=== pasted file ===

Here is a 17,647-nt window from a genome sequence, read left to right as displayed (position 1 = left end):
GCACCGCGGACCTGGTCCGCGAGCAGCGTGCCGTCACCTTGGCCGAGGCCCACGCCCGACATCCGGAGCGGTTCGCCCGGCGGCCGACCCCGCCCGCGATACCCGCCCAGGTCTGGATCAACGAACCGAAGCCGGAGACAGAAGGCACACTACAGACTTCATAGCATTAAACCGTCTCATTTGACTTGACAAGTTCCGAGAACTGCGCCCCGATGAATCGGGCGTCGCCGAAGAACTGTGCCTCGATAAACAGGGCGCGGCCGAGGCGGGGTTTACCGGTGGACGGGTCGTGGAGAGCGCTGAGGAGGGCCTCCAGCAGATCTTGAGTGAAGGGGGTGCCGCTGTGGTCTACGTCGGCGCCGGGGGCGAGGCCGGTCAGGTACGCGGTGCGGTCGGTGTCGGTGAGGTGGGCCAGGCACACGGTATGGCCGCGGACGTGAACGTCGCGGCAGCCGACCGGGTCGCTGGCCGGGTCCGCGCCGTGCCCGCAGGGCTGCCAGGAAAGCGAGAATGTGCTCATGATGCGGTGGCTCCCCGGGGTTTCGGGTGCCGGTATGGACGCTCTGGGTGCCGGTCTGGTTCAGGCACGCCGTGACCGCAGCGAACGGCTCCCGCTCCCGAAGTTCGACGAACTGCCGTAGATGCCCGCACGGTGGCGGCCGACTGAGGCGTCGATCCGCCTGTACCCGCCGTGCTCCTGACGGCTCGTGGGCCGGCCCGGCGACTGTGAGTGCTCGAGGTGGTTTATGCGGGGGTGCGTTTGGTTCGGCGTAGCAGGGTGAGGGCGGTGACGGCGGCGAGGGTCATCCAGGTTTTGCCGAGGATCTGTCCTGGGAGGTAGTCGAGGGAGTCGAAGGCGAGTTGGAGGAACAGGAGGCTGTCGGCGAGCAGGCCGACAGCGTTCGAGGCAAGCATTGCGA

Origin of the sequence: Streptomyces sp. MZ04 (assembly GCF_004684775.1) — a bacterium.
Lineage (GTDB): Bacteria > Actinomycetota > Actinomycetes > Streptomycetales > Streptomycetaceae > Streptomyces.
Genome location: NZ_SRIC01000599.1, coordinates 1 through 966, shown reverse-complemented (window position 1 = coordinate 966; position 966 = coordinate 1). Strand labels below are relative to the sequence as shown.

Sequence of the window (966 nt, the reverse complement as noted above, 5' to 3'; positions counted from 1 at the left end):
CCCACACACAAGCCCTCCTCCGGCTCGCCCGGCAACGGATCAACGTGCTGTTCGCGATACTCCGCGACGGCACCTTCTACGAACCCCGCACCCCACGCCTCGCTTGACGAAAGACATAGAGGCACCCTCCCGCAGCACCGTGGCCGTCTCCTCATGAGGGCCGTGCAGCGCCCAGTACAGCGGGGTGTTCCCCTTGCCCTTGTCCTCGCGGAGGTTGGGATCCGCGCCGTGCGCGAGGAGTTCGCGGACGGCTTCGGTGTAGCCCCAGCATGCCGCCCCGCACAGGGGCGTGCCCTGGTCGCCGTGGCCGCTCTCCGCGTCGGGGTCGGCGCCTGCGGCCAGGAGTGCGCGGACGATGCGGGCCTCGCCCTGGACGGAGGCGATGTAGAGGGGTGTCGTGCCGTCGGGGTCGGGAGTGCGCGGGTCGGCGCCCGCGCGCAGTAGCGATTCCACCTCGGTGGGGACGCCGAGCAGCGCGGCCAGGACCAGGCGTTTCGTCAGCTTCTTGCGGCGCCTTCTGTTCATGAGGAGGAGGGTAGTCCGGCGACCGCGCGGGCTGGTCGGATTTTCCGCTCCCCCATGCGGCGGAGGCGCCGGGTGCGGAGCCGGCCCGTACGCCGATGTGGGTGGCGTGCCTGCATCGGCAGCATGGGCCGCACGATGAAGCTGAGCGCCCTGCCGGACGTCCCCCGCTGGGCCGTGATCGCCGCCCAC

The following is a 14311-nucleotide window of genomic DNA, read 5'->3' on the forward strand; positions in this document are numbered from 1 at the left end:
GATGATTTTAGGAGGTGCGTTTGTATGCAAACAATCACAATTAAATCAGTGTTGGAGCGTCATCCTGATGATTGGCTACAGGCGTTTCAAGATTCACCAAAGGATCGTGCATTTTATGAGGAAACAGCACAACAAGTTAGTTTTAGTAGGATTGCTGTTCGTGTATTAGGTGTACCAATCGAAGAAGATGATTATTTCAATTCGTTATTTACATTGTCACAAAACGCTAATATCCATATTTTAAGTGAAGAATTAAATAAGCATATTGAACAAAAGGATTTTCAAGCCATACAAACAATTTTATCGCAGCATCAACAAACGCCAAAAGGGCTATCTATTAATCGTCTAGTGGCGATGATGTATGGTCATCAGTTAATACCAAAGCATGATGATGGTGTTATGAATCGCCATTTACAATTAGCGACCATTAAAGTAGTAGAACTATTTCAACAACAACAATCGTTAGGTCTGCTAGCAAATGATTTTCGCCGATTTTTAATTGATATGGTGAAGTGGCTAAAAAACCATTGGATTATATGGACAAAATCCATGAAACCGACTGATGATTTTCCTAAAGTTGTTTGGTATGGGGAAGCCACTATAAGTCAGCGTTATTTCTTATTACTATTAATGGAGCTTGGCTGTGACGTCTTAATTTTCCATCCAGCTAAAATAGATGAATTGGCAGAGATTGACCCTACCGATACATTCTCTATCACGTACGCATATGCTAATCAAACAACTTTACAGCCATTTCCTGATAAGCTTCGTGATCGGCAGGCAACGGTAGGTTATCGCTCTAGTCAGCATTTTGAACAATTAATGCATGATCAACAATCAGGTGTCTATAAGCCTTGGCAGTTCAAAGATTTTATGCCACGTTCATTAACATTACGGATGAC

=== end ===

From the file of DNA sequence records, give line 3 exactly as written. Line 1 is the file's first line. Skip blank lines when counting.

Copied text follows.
Origin of the sequence: Streptomyces sp. MZ04 (assembly GCF_004684775.1) — a bacterium.